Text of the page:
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Panasonic's Lumix GH4 mirrorless camera is its first to shoot 4K video

Panasonic's Lumix GH4 mirrorless camera is its first to shoot 4K video


The GH4 builds on the legacy of the GH2 and GH3 with new high-resolution tricks

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Gallery Photo: Panasonic Lumix GH4 images
Gallery Photo: Panasonic Lumix GH4 images

Panasonic began aggressively courting professional videographers with its Lumix GH3 back in 2012, offering advanced video codecs, extensive controls, time code features, and other things that videographers demand. Now it's taking that step even further with the new Lumix GH4, the first interchangeable lens mirrorless camera capable of recording high-resolution 4K video.

The GH4 looks very similar to the GH3, aping the appearance of a DSLR, only slightly smaller. It's still comprised of a magnesium frame and is splashproof and dustproof. It has the same 16-megapixel resolution for still photos as the GH3, but Panasonic says the GH4's new Micro Four Thirds sensor does an even better job of suppressing rolling shutter effects and has greater dynamic range. The camera's new quad-core processor lets it shoot at up to 25,600 ISO and 12 frames per second. Panasonic also boasts of improved color reproduction and a new Eye Detection autofocus system that can pinpoint focus on a subject's eye automatically.

Panasonic Lumix GH4 images


But the headlining feature of the GH4 is its capability of shooting 4K video at either 24 or 30 frames per second. Prior to the GH4, shooting 4K video meant spending many thousands of dollars on specialty gear such as the Canon EOS-1D C or using a camcorder like Sony's FDR-AX100 that has limited control and no interchangeable lenses. Panasonic isn't talking price for the GH4 yet, but the GH3 and GH2 were both priced well under $2,000 and it's likely that the GH4 will fall in that range as well. In addition to the high resolution, the GH4 can also output very high bitrate (up to 200Mbps) video to external recorders and 10-bit 4:2:2 video to monitors using Panasonic's new optional breakout box. The new Interface Unit also provides XLR inputs for audio recording and can be hooked up to an industrial battery for long lasting video shoots. (The GH4 itself retains the 3.5mm headphone and microphone jacks from the GH3, as well as Micro HDMI for video output.)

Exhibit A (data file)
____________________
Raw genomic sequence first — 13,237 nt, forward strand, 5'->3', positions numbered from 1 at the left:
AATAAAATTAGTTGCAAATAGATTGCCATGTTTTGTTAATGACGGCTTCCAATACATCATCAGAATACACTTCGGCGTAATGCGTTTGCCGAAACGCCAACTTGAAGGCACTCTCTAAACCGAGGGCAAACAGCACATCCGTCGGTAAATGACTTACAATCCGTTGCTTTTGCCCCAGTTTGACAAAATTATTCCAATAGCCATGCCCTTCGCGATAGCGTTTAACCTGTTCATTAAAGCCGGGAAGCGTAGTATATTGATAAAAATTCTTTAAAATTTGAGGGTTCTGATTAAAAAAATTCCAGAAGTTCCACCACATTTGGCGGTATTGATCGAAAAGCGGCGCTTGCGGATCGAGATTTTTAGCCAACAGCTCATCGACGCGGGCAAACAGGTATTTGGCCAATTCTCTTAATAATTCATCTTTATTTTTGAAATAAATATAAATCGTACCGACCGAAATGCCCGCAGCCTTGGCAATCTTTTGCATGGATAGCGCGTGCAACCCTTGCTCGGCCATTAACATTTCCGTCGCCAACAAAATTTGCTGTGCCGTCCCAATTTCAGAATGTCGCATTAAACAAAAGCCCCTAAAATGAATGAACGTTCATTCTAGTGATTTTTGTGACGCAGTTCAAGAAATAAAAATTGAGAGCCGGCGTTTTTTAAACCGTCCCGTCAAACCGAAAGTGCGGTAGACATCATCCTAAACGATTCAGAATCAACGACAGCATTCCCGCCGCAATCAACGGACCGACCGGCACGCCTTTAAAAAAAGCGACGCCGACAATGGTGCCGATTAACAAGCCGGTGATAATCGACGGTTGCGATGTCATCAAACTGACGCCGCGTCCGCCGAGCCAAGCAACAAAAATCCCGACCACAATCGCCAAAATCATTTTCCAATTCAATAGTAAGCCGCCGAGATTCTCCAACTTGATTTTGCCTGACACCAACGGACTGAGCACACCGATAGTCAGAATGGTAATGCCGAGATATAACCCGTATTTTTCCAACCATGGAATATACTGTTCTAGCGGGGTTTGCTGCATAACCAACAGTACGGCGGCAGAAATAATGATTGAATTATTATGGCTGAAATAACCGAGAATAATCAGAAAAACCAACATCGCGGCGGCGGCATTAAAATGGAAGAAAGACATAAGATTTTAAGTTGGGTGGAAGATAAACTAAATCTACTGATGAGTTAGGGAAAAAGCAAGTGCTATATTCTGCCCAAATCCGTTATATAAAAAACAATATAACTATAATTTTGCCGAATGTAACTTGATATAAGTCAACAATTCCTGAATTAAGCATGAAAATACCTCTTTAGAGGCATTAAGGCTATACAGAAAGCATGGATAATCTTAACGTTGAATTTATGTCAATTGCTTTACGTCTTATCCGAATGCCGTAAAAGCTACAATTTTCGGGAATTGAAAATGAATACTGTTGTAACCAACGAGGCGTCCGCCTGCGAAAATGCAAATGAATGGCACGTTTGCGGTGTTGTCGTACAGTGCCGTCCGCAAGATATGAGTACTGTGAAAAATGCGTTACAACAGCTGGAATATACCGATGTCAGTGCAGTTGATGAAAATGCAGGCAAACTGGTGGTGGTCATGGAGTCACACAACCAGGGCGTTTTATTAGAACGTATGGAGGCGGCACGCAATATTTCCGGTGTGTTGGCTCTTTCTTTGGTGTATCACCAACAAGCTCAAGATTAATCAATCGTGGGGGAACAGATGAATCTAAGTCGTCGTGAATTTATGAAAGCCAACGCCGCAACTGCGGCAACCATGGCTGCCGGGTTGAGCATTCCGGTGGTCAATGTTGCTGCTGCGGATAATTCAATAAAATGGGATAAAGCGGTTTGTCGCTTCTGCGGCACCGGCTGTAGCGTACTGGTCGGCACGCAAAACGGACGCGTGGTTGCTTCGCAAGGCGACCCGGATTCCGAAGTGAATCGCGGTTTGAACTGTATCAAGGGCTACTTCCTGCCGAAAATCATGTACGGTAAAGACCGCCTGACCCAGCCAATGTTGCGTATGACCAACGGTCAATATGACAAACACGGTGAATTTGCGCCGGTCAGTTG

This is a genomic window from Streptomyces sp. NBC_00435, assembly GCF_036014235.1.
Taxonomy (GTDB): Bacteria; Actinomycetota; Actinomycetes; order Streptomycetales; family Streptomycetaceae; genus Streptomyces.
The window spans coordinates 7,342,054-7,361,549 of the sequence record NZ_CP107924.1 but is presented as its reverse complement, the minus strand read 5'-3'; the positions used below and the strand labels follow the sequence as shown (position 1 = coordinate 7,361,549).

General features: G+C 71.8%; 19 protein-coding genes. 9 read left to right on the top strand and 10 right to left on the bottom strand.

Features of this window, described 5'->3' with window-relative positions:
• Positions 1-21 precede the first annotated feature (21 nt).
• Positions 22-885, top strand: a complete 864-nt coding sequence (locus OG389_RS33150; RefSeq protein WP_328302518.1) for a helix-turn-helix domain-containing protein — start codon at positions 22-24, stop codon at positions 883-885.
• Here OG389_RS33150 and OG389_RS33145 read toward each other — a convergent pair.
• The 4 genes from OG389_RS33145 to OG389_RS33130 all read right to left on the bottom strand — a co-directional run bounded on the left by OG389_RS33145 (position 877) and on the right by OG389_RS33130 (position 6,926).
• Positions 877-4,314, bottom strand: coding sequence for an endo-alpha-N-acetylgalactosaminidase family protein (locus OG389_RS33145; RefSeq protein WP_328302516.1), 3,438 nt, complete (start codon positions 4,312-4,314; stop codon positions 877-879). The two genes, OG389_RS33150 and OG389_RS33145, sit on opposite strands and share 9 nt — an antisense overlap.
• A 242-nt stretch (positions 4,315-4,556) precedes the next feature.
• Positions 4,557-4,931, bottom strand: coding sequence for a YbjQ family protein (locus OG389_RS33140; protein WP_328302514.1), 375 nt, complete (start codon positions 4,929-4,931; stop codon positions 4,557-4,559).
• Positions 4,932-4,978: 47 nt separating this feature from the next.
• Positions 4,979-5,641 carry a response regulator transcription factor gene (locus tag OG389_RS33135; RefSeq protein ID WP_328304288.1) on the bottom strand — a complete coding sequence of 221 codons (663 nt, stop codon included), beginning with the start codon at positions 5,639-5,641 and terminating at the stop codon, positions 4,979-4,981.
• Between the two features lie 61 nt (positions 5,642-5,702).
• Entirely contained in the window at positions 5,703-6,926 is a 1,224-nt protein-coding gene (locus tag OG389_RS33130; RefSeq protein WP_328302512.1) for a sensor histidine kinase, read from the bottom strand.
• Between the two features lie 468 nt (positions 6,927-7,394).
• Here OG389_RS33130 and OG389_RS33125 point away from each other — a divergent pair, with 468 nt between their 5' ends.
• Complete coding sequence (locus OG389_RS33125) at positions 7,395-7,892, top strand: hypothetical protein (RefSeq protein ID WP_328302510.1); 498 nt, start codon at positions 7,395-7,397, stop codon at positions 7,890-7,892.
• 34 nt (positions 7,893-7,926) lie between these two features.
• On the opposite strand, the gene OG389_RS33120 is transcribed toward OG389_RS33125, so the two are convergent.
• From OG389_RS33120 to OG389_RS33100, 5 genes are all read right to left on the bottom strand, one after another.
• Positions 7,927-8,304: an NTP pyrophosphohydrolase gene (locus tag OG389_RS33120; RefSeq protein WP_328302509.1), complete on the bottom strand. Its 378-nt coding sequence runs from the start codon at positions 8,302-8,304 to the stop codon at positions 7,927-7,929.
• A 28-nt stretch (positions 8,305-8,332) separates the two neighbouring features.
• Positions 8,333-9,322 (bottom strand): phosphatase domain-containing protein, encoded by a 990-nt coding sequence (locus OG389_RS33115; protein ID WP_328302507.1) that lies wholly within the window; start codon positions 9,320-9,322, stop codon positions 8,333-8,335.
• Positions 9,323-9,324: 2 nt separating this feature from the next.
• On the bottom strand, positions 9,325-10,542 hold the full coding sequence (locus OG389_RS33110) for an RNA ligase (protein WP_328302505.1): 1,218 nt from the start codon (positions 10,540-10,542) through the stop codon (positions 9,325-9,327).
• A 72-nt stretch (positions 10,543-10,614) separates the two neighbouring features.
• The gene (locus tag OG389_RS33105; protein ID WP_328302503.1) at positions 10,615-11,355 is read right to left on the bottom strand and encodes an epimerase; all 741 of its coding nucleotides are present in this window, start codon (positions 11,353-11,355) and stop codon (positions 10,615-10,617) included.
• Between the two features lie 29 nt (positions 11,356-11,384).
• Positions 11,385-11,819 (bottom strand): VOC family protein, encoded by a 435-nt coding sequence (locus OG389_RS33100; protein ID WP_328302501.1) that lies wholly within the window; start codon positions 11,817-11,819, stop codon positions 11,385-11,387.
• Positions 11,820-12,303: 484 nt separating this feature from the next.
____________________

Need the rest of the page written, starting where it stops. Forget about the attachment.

Will the GH4 convince pro videographers to switch to Micro Four Thirds?

Panasonic also says the OLED electronic viewfinder has a higher resolution and greater visibility compared to the outgoing model. The rear OLED monitor offers touch controls and can be rotated and tilted to a variety of positions. The GH4 also includes WI-Fi and NFC connectivity and supports image sharing and remote control from a smartphone or tablet.

The Panasoic GH2 and GH3 were both lauded for their hackability and great video quality in small packages, and it's likely that the GH4 will receive similar praise from budding videographers. Whether or not that's enough to make up for Panasonic's smaller Micro Four Thirds sensor and relatively limited lens selections remains to be seen, but the GH4 could be the device that pushes Canon and Nikon to release 4K-capable cameras sooner rather than later.